It would also be good to expose the ones who aren't paying their staff a decent wage.

Observer/Mori Poll

A strange silence from a couple of Hard Left blogs that have been putting the boot in to Brown since conference, now that today's Mori poll shows Labour up 3% in 2 weeks, back ahead of the Tories (just) and on a fantastic 41%.

Anyone would think that some of our own comrades don't really want a Labour victory at the next election.

Friday, October 26, 2007

Council By-elections

Last night's council by-election results seem to be in line with the opinion polls - very tightly competitive between Labour and Tory:

Cumbria, Penrith E division - LD hold

Great Yarmouth, Nelson Ward - Lab hold by 70 votes over an Independent who the Tories stood aside for

Harlow, Todbrook Ward - Con gain from Lab by 15 votes (with Respect unhelpfully taking 102 votes) compared to a Lab majority of 24 in May

Harlow, Little Parndon & Hare Street Ward - Lab hold by 196 votes over Con (up from majority of 184 in May) - the Tories had hoped to gain this ward as well as Todbrook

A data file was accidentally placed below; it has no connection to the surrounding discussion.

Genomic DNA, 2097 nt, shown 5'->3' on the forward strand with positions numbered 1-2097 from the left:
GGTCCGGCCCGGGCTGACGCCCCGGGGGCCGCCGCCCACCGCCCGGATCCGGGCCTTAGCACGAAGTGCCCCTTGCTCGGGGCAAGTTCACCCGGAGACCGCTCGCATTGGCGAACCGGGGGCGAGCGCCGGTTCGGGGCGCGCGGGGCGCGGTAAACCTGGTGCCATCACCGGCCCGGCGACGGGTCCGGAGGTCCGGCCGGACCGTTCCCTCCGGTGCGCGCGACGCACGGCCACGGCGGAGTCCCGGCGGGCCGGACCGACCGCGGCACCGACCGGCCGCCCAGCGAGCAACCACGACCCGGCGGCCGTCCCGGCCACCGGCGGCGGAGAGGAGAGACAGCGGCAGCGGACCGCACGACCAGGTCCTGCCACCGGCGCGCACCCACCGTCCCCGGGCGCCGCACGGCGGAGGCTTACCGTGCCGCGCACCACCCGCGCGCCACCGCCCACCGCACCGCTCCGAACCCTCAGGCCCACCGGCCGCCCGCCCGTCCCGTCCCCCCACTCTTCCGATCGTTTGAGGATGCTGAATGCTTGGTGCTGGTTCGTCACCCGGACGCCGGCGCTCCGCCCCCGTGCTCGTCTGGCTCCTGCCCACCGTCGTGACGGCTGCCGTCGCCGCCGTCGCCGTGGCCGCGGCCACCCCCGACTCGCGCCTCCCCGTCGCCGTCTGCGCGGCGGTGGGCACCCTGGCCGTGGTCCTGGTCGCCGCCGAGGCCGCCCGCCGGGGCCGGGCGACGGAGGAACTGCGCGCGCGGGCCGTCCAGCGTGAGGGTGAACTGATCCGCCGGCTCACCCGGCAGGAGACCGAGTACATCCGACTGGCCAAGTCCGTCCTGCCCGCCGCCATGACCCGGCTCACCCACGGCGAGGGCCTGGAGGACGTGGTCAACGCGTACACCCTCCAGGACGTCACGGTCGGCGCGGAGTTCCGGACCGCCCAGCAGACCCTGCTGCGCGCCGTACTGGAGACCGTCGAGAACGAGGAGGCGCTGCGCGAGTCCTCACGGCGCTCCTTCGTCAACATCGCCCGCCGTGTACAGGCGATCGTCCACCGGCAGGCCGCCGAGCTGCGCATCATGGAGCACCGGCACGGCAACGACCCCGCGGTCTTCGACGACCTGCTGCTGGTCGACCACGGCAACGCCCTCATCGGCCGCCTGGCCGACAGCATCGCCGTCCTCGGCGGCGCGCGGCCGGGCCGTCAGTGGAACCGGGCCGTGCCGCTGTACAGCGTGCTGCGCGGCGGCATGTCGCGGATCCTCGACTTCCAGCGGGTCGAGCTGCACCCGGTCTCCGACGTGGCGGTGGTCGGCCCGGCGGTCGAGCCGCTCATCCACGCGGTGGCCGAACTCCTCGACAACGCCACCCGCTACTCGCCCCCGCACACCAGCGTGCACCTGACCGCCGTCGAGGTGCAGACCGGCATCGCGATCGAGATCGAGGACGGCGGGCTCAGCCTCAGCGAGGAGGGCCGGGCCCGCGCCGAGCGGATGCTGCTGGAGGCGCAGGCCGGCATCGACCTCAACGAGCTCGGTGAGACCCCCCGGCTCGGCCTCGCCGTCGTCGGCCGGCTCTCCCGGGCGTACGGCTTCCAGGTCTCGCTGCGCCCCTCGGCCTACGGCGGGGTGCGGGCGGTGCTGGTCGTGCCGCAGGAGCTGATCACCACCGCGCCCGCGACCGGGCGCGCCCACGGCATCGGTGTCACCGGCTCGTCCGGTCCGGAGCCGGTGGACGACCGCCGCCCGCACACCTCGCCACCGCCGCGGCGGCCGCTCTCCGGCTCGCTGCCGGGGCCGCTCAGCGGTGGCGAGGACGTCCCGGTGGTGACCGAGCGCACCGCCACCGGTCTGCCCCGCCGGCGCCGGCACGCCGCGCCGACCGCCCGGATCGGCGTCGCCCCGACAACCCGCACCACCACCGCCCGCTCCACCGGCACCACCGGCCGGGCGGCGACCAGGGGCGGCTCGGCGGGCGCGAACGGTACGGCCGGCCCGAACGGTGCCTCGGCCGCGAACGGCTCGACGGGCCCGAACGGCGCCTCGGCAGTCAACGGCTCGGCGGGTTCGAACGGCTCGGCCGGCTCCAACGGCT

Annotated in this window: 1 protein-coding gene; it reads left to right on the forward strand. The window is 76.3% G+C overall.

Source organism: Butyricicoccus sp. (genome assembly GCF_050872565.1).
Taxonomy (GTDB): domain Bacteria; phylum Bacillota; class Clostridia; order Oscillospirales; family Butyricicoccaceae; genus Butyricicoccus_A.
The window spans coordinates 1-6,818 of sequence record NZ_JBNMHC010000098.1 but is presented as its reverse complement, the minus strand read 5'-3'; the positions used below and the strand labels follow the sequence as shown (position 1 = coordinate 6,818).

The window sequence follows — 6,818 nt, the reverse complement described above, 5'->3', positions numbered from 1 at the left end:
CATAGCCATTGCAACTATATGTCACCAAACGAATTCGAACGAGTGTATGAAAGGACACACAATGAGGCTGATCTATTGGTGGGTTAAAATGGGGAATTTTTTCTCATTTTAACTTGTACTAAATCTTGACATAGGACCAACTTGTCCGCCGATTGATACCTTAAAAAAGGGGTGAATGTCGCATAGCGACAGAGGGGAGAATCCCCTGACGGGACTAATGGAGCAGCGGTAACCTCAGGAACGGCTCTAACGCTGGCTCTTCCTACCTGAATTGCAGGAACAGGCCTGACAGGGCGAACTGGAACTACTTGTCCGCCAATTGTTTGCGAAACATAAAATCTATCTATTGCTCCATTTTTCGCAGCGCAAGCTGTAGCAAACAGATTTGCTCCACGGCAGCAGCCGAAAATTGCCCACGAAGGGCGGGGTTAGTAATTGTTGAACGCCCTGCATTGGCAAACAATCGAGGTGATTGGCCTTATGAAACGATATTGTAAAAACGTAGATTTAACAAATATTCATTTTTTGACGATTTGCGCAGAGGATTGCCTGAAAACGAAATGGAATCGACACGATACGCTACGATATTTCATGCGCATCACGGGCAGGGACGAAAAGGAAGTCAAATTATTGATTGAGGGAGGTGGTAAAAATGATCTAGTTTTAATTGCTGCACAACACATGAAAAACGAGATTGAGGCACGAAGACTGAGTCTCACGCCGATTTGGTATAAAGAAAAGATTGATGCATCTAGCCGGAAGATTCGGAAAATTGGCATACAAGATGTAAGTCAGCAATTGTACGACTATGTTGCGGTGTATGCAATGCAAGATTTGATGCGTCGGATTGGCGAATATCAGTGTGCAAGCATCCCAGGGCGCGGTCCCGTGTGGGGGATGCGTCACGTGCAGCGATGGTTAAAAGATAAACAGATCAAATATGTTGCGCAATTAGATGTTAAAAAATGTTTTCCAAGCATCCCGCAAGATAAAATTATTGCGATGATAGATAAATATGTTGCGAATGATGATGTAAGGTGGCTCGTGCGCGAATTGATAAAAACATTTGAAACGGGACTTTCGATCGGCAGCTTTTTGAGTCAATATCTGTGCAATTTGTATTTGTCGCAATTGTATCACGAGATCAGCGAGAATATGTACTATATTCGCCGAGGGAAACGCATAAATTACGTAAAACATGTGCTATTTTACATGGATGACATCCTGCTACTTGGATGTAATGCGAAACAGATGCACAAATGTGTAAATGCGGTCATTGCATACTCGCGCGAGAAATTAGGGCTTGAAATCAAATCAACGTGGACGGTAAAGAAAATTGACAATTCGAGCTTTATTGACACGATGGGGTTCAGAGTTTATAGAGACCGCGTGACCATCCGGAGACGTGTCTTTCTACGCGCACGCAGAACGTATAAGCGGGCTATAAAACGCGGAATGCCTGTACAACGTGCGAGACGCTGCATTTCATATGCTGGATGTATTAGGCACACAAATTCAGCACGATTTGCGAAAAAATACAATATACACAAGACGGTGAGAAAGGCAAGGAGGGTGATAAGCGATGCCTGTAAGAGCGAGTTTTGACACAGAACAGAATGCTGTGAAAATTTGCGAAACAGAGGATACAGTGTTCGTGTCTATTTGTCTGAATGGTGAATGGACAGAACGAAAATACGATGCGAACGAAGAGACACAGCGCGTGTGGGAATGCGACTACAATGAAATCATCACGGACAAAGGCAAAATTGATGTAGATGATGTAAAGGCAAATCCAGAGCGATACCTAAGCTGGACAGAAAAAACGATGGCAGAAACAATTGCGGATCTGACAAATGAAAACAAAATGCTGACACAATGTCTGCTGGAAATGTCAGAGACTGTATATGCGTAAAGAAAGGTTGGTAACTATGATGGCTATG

North Devon, Witheridge Ward - Con hold

Penwith, Gwinear Ward - Con hold

Sefton, Manor Ward - Con gain from Lab (adding to the other 2 seats in the ward they had already picked up)

Wrexham, Stanstey Ward - Lab gain from LD, overturning majority of 231

Waltham Abbey TC - Honey Lane Ward - Tories narrowly hold off BNP by 18 votes

Thursday, October 25, 2007


First poll since the election that never was is out in tomorrow's Telegraph:

Con 41% - extremely good for them and up a full 9% since the Sept YouGov poll
Lab 38% - actually a good score given recently publicity and well up on 2005 General Election
LD 11% - oh dear

Energy Targets

I may be being ignorant, or naive, but I don't quite get this week's soft-pedaling on the renewable energy target.

Not only do we have what most thinking people believe is the huge problem of climate change to deal with, but we also have two inter-related problems that will be looming even if some miracle happens and it turns out the scientists are all wrong, George W Bush is right (which on the track record seems unlikely), and climate change isn't as serious as expected:

1) Peak oil. The stuff is going to run out. There is a finite supply of it. Possibly we are already past the high point of oil supply and it is running out. And there are a billion plus Chinese just starting to enjoy products made from and powered by it. It won't run out tomorrow or in a decade or two's time but it will run out medium term enough that we need to start finding other ways to generate energy now-ish and start just using oil for the stuff you can only use oil for.